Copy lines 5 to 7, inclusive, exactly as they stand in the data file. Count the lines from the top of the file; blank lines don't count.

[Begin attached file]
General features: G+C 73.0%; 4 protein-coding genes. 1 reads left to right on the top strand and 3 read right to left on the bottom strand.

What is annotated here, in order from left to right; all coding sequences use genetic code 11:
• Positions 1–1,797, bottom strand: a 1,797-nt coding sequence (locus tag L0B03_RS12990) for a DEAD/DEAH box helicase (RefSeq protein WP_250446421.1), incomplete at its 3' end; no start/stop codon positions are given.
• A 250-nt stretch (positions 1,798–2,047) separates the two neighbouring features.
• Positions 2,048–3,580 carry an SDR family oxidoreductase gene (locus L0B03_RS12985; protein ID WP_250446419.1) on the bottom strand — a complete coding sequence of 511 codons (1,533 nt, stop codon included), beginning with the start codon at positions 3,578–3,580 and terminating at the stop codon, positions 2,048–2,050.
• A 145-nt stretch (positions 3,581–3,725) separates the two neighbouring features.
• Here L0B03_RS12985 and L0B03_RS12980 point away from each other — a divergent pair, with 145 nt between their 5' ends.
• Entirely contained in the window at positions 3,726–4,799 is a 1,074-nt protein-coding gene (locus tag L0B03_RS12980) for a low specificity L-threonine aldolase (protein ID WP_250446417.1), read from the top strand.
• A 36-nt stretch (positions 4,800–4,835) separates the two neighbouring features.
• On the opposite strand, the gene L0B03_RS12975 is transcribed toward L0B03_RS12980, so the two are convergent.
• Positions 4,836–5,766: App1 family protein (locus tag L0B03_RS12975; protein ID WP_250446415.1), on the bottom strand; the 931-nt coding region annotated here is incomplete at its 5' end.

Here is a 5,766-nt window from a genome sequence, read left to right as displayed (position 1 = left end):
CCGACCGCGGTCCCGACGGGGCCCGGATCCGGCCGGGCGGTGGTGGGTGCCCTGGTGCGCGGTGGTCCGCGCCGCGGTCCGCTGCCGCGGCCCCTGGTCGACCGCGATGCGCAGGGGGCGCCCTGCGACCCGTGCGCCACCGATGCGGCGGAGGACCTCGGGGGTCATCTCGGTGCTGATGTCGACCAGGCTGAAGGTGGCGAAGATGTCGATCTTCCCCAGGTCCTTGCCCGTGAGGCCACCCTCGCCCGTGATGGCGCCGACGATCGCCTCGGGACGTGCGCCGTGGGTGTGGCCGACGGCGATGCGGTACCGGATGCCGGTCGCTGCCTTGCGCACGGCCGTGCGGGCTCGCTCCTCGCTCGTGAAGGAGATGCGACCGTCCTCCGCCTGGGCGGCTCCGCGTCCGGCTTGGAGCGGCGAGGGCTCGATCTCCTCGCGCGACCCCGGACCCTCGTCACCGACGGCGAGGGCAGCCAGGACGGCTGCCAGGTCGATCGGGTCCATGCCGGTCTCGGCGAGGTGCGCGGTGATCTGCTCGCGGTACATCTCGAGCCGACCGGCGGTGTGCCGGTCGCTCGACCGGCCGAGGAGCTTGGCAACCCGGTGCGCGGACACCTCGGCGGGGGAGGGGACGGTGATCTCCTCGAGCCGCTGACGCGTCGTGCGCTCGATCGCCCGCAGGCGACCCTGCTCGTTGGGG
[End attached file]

• Positions 2,048–3,580 carry an SDR family oxidoreductase gene (locus L0B03_RS12985; protein ID WP_250446419.1) on the bottom strand — a complete coding sequence of 511 codons (1,533 nt, stop codon included), beginning with the start codon at positions 3,578–3,580 and terminating at the stop codon, positions 2,048–2,050.
• A 145-nt stretch (positions 3,581–3,725) separates the two neighbouring features.
• Here L0B03_RS12985 and L0B03_RS12980 point away from each other — a divergent pair, with 145 nt between their 5' ends.